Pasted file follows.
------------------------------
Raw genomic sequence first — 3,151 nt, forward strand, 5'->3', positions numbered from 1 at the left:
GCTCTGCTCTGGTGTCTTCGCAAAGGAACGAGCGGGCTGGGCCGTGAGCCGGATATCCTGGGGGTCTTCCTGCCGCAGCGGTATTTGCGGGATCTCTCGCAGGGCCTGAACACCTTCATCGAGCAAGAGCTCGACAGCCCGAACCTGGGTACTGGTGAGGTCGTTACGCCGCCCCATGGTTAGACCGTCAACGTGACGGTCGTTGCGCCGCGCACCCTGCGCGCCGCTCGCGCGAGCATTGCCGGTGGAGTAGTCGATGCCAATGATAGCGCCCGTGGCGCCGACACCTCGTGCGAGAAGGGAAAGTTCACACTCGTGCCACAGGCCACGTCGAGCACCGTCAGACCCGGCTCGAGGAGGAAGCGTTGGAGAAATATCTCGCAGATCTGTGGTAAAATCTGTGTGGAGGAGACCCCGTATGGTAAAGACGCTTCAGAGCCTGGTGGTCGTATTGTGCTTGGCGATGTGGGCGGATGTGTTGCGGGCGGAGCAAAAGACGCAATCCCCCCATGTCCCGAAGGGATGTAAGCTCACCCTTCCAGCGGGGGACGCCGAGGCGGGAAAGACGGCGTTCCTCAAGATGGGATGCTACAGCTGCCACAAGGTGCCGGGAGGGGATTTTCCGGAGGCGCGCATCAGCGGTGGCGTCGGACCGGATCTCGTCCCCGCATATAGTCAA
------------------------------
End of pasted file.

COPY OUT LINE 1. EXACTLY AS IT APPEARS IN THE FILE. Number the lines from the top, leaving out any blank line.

Raw genomic sequence first — 3,151 nt, forward strand, 5'->3', positions numbered from 1 at the left: